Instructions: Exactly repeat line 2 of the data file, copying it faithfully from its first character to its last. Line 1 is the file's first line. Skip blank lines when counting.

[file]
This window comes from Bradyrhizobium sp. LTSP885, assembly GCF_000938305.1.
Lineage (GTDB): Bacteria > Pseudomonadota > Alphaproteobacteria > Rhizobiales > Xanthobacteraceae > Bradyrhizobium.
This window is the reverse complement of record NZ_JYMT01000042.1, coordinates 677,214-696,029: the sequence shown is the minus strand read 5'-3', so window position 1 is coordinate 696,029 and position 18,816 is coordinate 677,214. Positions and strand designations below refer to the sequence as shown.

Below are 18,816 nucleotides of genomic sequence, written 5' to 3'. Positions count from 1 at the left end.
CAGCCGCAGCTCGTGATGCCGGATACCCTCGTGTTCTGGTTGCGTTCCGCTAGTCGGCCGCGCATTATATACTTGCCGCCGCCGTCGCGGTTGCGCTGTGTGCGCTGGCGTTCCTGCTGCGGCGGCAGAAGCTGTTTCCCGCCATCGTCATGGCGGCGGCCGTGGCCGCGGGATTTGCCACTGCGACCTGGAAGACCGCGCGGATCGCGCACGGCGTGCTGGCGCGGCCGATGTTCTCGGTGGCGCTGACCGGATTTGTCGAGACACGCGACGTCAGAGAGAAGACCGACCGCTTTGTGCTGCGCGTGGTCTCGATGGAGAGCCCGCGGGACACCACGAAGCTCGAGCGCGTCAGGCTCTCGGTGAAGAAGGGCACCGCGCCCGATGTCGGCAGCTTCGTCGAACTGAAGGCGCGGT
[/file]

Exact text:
Lineage (GTDB): Bacteria > Pseudomonadota > Alphaproteobacteria > Rhizobiales > Xanthobacteraceae > Bradyrhizobium.